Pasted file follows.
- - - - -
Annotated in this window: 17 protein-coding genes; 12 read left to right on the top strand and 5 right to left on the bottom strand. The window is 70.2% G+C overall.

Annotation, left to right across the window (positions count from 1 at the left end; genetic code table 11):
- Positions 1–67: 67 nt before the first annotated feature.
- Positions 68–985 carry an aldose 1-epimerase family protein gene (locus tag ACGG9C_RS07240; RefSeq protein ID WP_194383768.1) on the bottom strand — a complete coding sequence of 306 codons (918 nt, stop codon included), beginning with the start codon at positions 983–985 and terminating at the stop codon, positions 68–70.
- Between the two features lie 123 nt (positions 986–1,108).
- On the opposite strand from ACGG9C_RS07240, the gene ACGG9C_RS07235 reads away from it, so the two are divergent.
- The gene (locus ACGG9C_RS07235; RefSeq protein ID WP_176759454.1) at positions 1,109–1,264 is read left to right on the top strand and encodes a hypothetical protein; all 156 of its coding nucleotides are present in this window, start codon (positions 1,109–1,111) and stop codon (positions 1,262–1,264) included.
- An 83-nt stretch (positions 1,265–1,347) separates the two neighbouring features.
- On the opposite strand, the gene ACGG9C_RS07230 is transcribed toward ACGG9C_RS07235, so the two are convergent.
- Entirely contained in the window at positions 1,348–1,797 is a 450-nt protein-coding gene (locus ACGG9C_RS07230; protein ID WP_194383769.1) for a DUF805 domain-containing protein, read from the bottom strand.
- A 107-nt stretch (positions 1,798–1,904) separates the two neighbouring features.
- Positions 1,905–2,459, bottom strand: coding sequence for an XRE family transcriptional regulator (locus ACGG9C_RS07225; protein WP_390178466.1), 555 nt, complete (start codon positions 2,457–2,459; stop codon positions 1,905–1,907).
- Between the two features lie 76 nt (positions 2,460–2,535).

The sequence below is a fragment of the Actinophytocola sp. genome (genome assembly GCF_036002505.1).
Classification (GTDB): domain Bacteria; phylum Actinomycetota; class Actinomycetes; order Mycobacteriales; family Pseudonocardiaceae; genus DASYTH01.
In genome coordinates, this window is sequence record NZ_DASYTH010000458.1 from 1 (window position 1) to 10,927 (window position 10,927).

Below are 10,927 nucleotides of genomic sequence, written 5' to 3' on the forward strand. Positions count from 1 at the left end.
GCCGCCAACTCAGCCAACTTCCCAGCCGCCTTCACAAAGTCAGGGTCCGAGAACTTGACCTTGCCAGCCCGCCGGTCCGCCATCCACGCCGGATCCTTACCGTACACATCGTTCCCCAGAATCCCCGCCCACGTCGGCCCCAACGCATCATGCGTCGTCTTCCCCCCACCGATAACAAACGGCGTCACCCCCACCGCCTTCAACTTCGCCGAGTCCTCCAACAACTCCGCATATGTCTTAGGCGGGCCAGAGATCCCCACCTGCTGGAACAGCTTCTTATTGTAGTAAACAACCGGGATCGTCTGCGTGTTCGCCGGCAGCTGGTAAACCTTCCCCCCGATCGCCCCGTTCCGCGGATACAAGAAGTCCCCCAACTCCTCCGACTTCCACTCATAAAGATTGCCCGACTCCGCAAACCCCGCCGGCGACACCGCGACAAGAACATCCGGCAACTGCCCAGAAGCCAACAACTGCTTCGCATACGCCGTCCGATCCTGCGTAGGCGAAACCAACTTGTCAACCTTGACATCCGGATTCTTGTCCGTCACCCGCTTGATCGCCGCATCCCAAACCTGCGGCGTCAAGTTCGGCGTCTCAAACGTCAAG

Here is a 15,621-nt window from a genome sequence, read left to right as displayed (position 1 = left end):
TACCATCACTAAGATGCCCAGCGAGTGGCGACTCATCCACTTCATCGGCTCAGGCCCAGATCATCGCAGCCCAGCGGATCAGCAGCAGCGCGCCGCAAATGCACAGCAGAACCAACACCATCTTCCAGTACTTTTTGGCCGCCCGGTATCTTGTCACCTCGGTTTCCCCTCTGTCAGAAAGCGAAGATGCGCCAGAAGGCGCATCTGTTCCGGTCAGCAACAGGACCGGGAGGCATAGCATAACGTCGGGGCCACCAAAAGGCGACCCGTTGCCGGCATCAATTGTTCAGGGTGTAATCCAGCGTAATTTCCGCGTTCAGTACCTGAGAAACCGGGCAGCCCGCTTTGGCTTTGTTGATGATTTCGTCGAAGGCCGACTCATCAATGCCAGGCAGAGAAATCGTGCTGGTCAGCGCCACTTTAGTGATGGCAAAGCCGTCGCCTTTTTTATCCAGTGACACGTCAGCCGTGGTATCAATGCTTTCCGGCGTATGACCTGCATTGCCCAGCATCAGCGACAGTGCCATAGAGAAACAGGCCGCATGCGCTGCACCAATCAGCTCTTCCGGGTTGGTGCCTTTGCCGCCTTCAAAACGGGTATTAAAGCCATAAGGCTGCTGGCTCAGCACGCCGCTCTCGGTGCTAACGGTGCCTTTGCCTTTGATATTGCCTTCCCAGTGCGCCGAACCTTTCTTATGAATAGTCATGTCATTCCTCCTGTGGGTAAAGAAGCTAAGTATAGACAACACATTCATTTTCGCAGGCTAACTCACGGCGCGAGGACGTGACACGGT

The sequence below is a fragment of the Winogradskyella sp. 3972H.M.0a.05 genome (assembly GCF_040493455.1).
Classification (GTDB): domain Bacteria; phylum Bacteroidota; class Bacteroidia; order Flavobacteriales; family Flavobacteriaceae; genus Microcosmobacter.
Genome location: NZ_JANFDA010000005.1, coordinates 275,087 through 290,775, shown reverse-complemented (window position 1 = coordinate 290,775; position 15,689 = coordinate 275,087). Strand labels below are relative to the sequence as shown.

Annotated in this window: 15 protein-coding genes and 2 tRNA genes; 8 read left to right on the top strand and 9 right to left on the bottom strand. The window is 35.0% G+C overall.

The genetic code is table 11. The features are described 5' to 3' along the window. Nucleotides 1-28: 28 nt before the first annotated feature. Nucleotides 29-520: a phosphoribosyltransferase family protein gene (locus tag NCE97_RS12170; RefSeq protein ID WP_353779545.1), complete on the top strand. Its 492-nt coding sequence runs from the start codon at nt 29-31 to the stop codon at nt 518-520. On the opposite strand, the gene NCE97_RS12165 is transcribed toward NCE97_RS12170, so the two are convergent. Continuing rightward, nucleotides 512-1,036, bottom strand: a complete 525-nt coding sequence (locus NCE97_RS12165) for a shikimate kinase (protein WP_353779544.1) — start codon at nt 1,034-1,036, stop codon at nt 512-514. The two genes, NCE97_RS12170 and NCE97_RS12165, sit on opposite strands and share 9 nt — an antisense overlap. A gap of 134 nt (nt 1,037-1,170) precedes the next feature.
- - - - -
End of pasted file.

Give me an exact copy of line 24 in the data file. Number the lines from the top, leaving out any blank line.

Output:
Annotated in this window: 15 protein-coding genes and 2 tRNA genes; 8 read left to right on the top strand and 9 right to left on the bottom strand. The window is 35.0% G+C overall.